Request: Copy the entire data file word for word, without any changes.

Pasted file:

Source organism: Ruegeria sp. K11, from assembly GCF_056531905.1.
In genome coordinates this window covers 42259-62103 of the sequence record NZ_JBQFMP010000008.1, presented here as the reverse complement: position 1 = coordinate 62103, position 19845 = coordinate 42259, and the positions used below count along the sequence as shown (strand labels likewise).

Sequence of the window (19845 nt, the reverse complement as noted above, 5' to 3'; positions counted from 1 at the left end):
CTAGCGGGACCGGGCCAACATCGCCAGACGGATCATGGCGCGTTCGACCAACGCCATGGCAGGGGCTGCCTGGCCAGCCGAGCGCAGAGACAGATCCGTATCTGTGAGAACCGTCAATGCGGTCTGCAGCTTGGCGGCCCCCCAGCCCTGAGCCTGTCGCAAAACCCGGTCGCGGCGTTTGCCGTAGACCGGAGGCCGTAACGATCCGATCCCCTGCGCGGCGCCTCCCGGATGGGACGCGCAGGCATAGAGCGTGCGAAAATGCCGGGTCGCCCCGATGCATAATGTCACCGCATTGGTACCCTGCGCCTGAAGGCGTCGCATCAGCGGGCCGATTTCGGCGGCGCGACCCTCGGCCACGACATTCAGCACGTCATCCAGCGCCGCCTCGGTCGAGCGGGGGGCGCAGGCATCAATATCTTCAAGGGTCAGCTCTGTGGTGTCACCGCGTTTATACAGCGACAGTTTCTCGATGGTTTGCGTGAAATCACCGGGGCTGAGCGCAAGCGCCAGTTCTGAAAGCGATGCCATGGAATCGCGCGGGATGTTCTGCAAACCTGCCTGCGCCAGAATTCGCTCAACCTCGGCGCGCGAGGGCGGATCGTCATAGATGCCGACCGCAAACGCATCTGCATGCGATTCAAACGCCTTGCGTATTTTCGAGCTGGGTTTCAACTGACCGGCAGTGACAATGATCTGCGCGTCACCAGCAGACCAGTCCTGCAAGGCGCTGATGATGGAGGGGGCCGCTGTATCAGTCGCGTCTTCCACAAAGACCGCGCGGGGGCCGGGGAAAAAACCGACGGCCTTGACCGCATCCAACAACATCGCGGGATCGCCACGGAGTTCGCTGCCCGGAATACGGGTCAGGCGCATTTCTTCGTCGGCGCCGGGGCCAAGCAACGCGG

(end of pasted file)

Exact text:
Source organism: Ruegeria sp. K11, from assembly GCF_056531905.1.
In genome coordinates this window covers 42259-62103 of the sequence record NZ_JBQFMP010000008.1, presented here as the reverse complement: position 1 = coordinate 62103, position 19845 = coordinate 42259, and the positions used below count along the sequence as shown (strand labels likewise).

Sequence of the window (19845 nt, the reverse complement as noted above, 5' to 3'; positions counted from 1 at the left end):
CTAGCGGGACCGGGCCAACATCGCCAGACGGATCATGGCGCGTTCGACCAACGCCATGGCAGGGGCTGCCTGGCCAGCCGAGCGCAGAGACAGATCCGTATCTGTGAGAACCGTCAATGCGGTCTGCAGCTTGGCGGCCCCCCAGCCCTGAGCCTGTCGCAAAACCCGGTCGCGGCGTTTGCCGTAGACCGGAGGCCGTAACGATCCGATCCCCTGCGCGGCGCCTCCCGGATGGGACGCGCAGGCATAGAGCGTGCGAAAATGCCGGGTCGCCCCGATGCATAATGTCACCGCATTGGTACCCTGCGCCTGAAGGCGTCGCATCAGCGGGCCGATTTCGGCGGCGCGACCCTCGGCCACGACATTCAGCACGTCATCCAGCGCCGCCTCGGTCGAGCGGGGGGCGCAGGCATCAATATCTTCAAGGGTCAGCTCTGTGGTGTCACCGCGTTTATACAGCGACAGTTTCTCGATGGTTTGCGTGAAATCACCGGGGCTGAGCGCAAGCGCCAGTTCTGAAAGCGATGCCATGGAATCGCGCGGGATGTTCTGCAAACCTGCCTGCGCCAGAATTCGCTCAACCTCGGCGCGCGAGGGCGGATCGTCATAGATGCCGACCGCAAACGCATCTGCATGCGATTCAAACGCCTTGCGTATTTTCGAGCTGGGTTTCAACTGACCGGCAGTGACAATGATCTGCGCGTCACCAGCAGACCAGTCCTGCAAGGCGCTGATGATGGAGGGGGCCGCTGTATCAGTCGCGTCTTCCACAAAGACCGCGCGGGGGCCGGGGAAAAAACCGACGGCCTTGACCGCATCCAACAACATCGCGGGATCGCCACGGAGTTCGCTGCCCGGAATACGGGTCAGGCGCATTTCTTCGTCGGCGCCGGGGCCAAGCAACGCGG